Retirement is a watershed event in many ways, not least of which because investments take on a fundamentally different role in a person’s life. The role change is important, yet it often goes unnoticed as new retirees involve themselves in deciding where to live or what trips they might like.
Nothing signifies the change better than the activity with investment accounts: during middle life, workers regularly add to their investments, and during later life, they withdraw. A good way to illustrate the importance of the change is to compare the performance of investment portfolios during 11 years of work versus 11 years of retirement.
Middle versus Later Life
In middle life, investments seem to sit on the sidelines. Working persons often set up regular deposits and sometimes read the quarterly statements, taking comfort in the idea that if trouble arises, money is there. Still, the investments are not playing in the daily scrimmage of work and family. As they rise and fall with stocks and bonds, family life moves along, funded by the incomes of the working adults.
Retirement changes that pattern, and investments move into daily life as needed sources of income.
The change from work to retirement can be analyzed with our six-step investment model. (See the Appendix at the bottom of this writing for links to blog posts explaining the model.) During work, regular deposits are added to the investments in the model, and during retirement regular withdrawals are subtracted from the investments. We have been using data from the most recent 11-year period, from the end of 2000 through the end of 2011.
In the six-step model, a person starts the period with investments split 50/50 between stocks and bonds, and rebalances the portfolio annually. (See Appendix links one and two for an explanation of rebalancing.) The investments are Vanguard Total Stock Market Index Fund Investor Shares, and the Vanguard Total bond market Index Fund Investor Shares.
The table below shows results. The first row illustrates retirement, with the same results described in Appendix link three. A retiree with $100 of investments withdraws $4 annually for the 11 years, and ends with $106. That result is good—after 11 years the portfolio is larger, and a retiree is well positioned to continue through retirement.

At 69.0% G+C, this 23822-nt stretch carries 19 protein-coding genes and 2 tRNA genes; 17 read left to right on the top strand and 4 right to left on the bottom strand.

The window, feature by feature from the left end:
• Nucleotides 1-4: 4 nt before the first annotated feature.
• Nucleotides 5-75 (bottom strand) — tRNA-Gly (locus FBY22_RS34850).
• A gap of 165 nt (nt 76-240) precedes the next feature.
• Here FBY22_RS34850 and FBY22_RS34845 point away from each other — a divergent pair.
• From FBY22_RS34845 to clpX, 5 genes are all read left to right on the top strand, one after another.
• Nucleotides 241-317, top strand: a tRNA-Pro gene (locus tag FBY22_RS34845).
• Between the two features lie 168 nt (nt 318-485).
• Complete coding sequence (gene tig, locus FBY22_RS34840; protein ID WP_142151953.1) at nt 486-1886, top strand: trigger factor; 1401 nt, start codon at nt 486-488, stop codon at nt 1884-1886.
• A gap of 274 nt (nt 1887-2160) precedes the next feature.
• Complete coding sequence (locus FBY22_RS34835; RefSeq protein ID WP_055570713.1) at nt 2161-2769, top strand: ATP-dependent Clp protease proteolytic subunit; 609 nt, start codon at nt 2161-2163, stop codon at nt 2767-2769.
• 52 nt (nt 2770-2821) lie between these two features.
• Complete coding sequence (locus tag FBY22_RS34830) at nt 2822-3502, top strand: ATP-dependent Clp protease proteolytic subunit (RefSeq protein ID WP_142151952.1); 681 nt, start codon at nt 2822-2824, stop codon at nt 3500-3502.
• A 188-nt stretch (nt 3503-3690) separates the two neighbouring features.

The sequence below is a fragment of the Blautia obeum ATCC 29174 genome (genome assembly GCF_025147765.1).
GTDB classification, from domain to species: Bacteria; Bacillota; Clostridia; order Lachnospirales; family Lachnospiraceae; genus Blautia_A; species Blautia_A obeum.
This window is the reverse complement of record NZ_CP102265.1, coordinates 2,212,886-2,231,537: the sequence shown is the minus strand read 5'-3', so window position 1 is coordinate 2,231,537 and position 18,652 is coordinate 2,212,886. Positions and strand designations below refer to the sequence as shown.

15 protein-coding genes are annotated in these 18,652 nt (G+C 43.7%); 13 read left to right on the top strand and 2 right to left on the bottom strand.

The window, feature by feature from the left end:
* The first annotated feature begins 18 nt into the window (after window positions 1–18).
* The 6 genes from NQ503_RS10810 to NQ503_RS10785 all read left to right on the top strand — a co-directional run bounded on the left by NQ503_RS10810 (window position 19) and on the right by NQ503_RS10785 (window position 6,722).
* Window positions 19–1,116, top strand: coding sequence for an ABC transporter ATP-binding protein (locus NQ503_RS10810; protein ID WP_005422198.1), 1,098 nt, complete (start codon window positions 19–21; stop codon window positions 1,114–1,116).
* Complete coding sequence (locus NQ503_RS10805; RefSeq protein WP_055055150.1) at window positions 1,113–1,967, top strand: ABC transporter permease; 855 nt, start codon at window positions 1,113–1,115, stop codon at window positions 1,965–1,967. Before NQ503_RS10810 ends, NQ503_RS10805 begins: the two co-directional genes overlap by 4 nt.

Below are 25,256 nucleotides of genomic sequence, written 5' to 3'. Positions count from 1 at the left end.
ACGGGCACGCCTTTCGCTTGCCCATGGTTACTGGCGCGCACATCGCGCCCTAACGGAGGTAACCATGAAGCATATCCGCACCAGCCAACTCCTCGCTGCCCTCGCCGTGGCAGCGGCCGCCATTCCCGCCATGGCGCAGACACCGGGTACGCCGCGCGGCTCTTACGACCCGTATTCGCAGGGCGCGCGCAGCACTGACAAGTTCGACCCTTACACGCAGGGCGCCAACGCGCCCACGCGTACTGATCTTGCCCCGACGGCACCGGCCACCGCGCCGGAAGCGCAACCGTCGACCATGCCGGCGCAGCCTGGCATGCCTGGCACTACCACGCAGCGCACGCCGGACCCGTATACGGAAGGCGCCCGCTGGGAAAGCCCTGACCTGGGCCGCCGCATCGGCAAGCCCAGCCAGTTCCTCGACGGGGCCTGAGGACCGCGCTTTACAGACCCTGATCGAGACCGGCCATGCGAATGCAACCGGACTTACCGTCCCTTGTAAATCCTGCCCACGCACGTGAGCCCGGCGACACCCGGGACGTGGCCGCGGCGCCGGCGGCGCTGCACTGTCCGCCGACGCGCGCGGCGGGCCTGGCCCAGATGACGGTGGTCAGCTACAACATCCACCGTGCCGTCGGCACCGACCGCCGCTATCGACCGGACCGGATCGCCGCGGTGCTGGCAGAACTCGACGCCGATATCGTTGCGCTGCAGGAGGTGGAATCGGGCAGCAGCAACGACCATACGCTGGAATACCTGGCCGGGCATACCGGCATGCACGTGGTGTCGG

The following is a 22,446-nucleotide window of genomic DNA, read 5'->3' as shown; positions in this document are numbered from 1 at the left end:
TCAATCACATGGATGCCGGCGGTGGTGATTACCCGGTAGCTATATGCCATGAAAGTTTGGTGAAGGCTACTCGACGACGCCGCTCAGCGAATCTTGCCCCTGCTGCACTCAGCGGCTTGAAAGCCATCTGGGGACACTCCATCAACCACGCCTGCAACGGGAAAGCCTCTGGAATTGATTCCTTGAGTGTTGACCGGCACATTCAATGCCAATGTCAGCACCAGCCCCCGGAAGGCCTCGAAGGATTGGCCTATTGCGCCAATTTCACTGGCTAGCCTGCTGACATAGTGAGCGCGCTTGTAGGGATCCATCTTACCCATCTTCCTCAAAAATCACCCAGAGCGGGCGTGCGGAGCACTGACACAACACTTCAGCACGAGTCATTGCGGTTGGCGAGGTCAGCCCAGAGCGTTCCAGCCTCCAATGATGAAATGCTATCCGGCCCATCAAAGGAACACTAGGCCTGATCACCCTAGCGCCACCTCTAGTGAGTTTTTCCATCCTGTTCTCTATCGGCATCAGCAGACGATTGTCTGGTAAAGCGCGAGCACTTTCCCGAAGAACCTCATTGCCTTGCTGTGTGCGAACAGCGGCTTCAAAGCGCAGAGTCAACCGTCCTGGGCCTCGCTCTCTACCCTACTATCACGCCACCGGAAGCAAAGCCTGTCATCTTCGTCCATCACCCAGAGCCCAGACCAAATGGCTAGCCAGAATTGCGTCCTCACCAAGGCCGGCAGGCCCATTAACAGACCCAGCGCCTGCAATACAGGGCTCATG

The rest of the table illustrates portfolios of workers who make regular deposits. Readers might think of watching several people, each represented by a row in the table, live through 200 to 2011: one person is retired, and the others are working. At the end, we compare the values of their investments.
The second row, representing the first hypothetical worker, shows that annual deposits of $4, instead of withdrawals, give an ending value of $223, or more than double the initial value. Similarly, rows three and four show ending values for higher levels of annual deposits.
The annual deposits can be thought of as 10% of a salary. Rows two, three, and four would then describe annual salaries of $40, $70, and $100, or if scaled up, to $40,000, $70,000, and $100,000. As the annual deposit increases, the end values increase too. Consistent saving matters.
Results are also shown for people starting the period with larger portfolios of $200 and $300, and making a $7 annual contribution. These people are richer and regular contributions help them achieve even more end value. Row six, for example, describes a worker making $70,000 per year and saving $7,000. She started the period with $300,000 and ended with $596,000.
The main point, however, concerns the dramatic effect retirement has on portfolio dynamics. Switching from a modest annual saving to a modest annual withdrawal (4% of initial value) greatly dims the prospects of further accumulation. In middle life, modest annual contributions keep portfolios growing fast, lulling people into a false set of expectations about their investments. Once withdrawals begin, investment growth is much less certain. The retiree in row one ended the period with close to what she had at the start, whereas all the workers ended with substantially more.
The discussion here counsels prudence. A wise worker prepares herself for retirement by practicing a level of fiscal discipline that may well have been unknown during middle life. If she loses control and spends too much of her portfolio in any one or two years, there may be few opportunities to regain lost ground.
A six-step model for managing investments in retirement is described in three previous posts: